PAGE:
Current methodology for scour prediction around bridge foundations considers rock as either "erodible" or "non-erodible." Equations for scour in sand are used to predict the scour depth in erodible rock. As a consequence, predictions of scour in rock frequently overestimate the extent and depth of scour so that founding elevations for piers and abutments on rock are established at levels that require very expensive and difficult excavation.
Some rock types degrade very rapidly to produce a highly erodible combination of soil and rock fragments (e.g., compacted shales absorb moisture, swell, and disintegrate). Available scour prediction methods do not permit differentiation among rock types that behave in fundamentally different ways. Scour in fractured or degradable rock is affected by the properties of intact pieces of rock, as well as by the discontinuities in the rock strata. Hydrodynamic forces caused by highly turbulent flow around bridge piers and abutments may remove weakened layers to expose relatively intact rock. These new surfaces may deteriorate in-between flow events and then be susceptible to erosion during the next flood event. Other rock types decompose very slowly so that during the design life of a bridge, intact pieces of rock remain essentially unaltered. Scour in such rock types takes place by plucking, dislodgment, and displacement of rock fragments, especially when large pressure differences are generated around piers and abutments.
An improved methodology for estimating the rate and design depth of scour in rock over the service life of a bridge is needed. Guidelines that address design issues as well as site-investigation sampling and testing protocols are needed to assist practitioners in applying the methodology. Also, construction guidelines are needed to promote practices that minimize the potential for scour in rock.
The objectives of this research are to develop: (a) a methodology for estimating the time rate of scour and the design scour depth of a bridge foundation on rock, and (b) design and construction guidelines for application of the methodology.
Accomplishment of the project objective will require at least the following tasks.
Critically review the literature from foreign and domestic sources pertaining to scour of bridge foundations on rock (see Special Note B). This review should include information on how to quantify hydraulic shear stresses caused by turbulent flow systems around bridge piers and abutments.
Survey state and federal agencies to
(a) determine the various practices used for estimating the extent and depth of bridge foundation scour in rock;
(b) identify bridges experiencing significant scour in rock. Select sites suitable for further investigation in Phase II based on the availability of relevant data (e.g., time rate, scour history, hydraulic data, geotechnical properties, and pier configuration) for these bridges;
(c) determine geotechnical site-investigation sampling and testing protocols used to ensure an accurate assessment of rock characteristics; and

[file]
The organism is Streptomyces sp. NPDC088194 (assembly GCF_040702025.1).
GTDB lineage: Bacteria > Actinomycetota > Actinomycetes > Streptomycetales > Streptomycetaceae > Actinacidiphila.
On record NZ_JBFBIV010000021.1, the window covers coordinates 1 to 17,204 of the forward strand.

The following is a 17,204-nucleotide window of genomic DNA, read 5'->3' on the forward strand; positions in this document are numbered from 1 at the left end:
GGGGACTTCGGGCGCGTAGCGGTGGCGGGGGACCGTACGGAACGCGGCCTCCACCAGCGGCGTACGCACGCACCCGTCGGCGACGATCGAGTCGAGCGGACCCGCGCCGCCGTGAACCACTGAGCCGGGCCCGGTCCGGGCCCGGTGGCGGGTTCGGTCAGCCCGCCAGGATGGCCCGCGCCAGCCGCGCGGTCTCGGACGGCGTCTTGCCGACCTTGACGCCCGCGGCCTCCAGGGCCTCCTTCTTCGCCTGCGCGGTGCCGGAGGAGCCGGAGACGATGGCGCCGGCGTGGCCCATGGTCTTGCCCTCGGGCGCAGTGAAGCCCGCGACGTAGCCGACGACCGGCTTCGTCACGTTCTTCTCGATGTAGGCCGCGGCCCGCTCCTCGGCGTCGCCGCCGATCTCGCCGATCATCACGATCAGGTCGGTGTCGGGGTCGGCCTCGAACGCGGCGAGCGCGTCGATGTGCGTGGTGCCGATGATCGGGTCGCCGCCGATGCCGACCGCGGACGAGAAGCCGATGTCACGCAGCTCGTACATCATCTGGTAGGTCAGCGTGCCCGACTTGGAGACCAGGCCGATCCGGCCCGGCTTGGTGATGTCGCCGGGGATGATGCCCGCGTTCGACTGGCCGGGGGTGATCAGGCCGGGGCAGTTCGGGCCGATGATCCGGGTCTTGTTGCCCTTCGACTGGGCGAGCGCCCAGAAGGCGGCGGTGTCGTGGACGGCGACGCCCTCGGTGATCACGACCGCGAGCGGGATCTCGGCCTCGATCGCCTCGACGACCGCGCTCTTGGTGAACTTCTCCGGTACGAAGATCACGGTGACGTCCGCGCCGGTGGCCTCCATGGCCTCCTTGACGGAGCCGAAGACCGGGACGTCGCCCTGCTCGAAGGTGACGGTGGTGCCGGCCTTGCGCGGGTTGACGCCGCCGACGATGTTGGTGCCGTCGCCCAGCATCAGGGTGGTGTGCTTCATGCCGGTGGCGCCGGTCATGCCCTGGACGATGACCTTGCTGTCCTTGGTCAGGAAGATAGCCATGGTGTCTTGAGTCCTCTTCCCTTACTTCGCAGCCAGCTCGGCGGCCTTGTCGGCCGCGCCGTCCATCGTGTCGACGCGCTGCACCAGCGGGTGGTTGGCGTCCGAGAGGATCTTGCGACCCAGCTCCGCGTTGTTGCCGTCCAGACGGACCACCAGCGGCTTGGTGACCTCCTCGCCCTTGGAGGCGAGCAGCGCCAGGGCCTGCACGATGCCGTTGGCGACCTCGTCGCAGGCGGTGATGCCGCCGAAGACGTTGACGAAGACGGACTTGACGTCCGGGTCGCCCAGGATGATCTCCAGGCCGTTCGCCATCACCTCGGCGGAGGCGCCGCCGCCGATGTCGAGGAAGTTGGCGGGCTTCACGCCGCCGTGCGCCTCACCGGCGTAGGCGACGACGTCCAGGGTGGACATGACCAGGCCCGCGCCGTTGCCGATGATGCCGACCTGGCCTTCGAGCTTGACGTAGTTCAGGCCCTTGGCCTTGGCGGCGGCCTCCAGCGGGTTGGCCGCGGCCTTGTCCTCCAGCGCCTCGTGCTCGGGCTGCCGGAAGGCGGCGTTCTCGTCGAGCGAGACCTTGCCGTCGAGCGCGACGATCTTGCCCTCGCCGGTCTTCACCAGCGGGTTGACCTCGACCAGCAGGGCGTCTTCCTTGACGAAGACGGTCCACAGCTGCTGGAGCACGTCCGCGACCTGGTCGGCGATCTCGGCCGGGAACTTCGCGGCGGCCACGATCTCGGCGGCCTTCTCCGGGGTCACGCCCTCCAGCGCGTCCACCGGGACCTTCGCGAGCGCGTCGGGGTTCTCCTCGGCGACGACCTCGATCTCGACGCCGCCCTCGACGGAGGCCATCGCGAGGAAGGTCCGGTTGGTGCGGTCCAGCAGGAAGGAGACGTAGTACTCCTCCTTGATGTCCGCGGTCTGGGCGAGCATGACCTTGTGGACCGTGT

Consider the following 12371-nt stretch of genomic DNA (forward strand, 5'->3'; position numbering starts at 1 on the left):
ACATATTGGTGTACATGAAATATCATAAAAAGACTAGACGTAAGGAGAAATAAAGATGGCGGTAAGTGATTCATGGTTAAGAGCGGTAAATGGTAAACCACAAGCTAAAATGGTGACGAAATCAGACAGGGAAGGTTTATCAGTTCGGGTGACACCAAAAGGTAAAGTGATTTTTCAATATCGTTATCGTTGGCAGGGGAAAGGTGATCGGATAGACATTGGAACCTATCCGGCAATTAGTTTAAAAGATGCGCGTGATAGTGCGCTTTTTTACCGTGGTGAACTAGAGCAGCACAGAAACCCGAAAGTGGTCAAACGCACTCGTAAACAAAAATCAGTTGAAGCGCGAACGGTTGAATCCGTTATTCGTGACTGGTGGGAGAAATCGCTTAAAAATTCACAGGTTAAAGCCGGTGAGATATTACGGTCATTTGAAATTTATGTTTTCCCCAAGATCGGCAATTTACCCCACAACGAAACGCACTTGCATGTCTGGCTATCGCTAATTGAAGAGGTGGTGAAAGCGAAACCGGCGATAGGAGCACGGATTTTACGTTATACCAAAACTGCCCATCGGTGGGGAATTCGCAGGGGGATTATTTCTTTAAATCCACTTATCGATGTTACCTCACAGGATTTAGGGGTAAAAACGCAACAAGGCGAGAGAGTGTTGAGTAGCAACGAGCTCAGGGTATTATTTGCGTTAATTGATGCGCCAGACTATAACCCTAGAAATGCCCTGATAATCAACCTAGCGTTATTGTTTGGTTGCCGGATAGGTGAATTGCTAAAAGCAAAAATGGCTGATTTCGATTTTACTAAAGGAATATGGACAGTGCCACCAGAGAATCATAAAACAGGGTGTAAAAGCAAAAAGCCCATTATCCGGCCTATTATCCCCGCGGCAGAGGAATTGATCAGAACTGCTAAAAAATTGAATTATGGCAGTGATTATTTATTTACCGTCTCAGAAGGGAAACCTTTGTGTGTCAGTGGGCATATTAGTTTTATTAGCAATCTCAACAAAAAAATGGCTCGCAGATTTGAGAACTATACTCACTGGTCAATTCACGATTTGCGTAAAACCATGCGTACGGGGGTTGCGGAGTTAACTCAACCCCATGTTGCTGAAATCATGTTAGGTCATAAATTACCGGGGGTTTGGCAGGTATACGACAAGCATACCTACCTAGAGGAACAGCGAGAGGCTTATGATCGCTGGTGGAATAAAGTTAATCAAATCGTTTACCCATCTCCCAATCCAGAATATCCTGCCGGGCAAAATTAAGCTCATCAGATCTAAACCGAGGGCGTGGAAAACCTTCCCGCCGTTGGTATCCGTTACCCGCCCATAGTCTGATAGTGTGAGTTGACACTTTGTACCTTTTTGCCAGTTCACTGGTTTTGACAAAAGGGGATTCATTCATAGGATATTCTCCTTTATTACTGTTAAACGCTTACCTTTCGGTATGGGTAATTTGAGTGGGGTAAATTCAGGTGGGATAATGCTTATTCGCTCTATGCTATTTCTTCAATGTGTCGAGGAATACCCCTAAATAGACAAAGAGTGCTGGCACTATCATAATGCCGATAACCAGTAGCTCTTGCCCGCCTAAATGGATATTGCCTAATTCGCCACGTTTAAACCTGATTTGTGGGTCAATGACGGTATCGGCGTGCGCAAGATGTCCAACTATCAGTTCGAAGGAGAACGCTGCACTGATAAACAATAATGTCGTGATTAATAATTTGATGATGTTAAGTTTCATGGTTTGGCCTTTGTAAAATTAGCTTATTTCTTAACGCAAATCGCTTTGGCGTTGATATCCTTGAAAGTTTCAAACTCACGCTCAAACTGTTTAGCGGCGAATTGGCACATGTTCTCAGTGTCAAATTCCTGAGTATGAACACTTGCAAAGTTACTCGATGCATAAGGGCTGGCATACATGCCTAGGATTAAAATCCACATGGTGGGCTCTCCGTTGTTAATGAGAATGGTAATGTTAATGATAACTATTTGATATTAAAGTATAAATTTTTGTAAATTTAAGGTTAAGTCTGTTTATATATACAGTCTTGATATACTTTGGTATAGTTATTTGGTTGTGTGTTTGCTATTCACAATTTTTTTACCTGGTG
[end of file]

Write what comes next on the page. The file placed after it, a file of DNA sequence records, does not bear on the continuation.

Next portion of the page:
(d) determine best practices currently used for construction that minimize the potential for scour in rock.
Analyze the information collected in Task 1 and 2 to determine the controlling variables for rock scour based on substructure geometry and on climatic, hydraulic, and geologic characteristics. Propose a preliminary methodology for determining the rate and design scour depth of a bridge foundation on rock and preliminary sampling and testing protocols. (4.
Submit an interim report and an updated, detailed work plan for completing Phase II of the research. The interim report should document the results of Tasks 1 through 3 and include the updated work plan as a separate appendix. Meet with the NCHRP panel to discuss the interim report and Phase II work plan. Phase II will not begin until the interim report and work plan are approved by the NCHRP.
Investigate bridge sites approved by the NCHRP panel during the interim meeting and collect data needed for the development and validation of the Task 7 methodology and the Task 8 guidelines. Evaluate the data and determine areas where additional data are needed to effectively conduct Tasks 7 and 8. (6.
Conduct laboratory, field, and/or modeling studies as needed to
(a) supplement the Task 5 field data,
(b) support the development and validation of the Task 7 methodology, and
(c) support the development of the Task 8 guidelines.
(7.) Develop a methodology for determining the time rate of scour and the design scour depth over the expected life of the structure for bridge foundations on rock. Validate the methodology and refine as necessary. (8.) Develop design and construction guidelines for applying the Task 7 methodology. The design guidelines should include site investigation sampling and testing protocols. The construction guidelines should include best practices that minimize the potential for scour in rock. (9.) Submit a final report documenting the entire research effort. The final report should include the recommended design and construction guidelines as separate appendices.
The final report for Project 24-29 has been published as NCHRP Report 717 Scour at Bridge Foundations on Rock and is available with this link.